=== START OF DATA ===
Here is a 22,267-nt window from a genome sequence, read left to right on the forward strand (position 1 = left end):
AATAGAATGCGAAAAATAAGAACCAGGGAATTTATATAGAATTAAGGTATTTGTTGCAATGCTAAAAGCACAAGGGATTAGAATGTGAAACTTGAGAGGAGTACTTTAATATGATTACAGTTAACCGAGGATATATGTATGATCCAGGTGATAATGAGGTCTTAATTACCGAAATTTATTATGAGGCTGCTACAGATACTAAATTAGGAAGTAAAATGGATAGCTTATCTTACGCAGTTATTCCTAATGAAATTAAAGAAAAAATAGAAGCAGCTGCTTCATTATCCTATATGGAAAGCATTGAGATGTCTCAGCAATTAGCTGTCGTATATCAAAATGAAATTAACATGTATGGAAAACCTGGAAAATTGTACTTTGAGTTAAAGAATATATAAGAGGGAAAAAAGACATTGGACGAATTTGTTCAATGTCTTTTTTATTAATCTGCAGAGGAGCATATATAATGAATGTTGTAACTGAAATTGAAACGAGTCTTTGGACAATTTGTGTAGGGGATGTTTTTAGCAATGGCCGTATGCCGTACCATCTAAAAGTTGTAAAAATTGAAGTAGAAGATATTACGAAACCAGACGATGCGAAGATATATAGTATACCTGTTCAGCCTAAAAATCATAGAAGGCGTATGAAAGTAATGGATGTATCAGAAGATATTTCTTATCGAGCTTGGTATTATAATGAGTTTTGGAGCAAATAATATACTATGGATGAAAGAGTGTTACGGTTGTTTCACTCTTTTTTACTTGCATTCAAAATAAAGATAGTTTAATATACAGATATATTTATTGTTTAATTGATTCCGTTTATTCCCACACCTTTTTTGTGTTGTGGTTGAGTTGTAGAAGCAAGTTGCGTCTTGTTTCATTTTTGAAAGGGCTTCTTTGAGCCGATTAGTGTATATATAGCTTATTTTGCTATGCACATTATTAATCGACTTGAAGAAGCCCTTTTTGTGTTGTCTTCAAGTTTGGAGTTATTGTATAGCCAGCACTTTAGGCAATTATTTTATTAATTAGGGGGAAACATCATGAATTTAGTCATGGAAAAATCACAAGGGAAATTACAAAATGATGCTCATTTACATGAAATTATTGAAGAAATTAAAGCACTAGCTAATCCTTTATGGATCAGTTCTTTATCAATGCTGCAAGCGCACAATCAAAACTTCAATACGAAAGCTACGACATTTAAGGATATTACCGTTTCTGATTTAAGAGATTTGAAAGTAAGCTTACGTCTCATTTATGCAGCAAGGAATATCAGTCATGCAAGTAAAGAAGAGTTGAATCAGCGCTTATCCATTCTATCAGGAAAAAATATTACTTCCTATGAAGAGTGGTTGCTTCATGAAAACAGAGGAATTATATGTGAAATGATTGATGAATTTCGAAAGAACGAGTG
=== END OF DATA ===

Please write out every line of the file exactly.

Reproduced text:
Here is a 22,267-nt window from a genome sequence, read left to right on the forward strand (position 1 = left end):
AATAGAATGCGAAAAATAAGAACCAGGGAATTTATATAGAATTAAGGTATTTGTTGCAATGCTAAAAGCACAAGGGATTAGAATGTGAAACTTGAGAGGAGTACTTTAATATGATTACAGTTAACCGAGGATATATGTATGATCCAGGTGATAATGAGGTCTTAATTACCGAAATTTATTATGAGGCTGCTACAGATACTAAATTAGGAAGTAAAATGGATAGCTTATCTTACGCAGTTATTCCTAATGAAATTAAAGAAAAAATAGAAGCAGCTGCTTCATTATCCTATATGGAAAGCATTGAGATGTCTCAGCAATTAGCTGTCGTATATCAAAATGAAATTAACATGTATGGAAAACCTGGAAAATTGTACTTTGAGTTAAAGAATATATAAGAGGGAAAAAAGACATTGGACGAATTTGTTCAATGTCTTTTTTATTAATCTGCAGAGGAGCATATATAATGAATGTTGTAACTGAAATTGAAACGAGTCTTTGGACAATTTGTGTAGGGGATGTTTTTAGCAATGGCCGTATGCCGTACCATCTAAAAGTTGTAAAAATTGAAGTAGAAGATATTACGAAACCAGACGATGCGAAGATATATAGTATACCTGTTCAGCCTAAAAATCATAGAAGGCGTATGAAAGTAATGGATGTATCAGAAGATATTTCTTATCGAGCTTGGTATTATAATGAGTTTTGGAGCAAATAATATACTATGGATGAAAGAGTGTTACGGTTGTTTCACTCTTTTTTACTTGCATTCAAAATAAAGATAGTTTAATATACAGATATATTTATTGTTTAATTGATTCCGTTTATTCCCACACCTTTTTTGTGTTGTGGTTGAGTTGTAGAAGCAAGTTGCGTCTTGTTTCATTTTTGAAAGGGCTTCTTTGAGCCGATTAGTGTATATATAGCTTATTTTGCTATGCACATTATTAATCGACTTGAAGAAGCCCTTTTTGTGTTGTCTTCAAGTTTGGAGTTATTGTATAGCCAGCACTTTAGGCAATTATTTTATTAATTAGGGGGAAACATCATGAATTTAGTCATGGAAAAATCACAAGGGAAATTACAAAATGATGCTCATTTACATGAAATTATTGAAGAAATTAAAGCACTAGCTAATCCTTTATGGATCAGTTCTTTATCAATGCTGCAAGCGCACAATCAAAACTTCAATACGAAAGCTACGACATTTAAGGATATTACCGTTTCTGATTTAAGAGATTTGAAAGTAAGCTTACGTCTCATTTATGCAGCAAGGAATATCAGTCATGCAAGTAAAGAAGAGTTGAATCAGCGCTTATCCATTCTATCAGGAAAAAATATTACTTCCTATGAAGAGTGGTTGCTTCATGAAAACAGAGGAATTATATGTGAAATGATTGATGAATTTCGAAAGAACGAGTG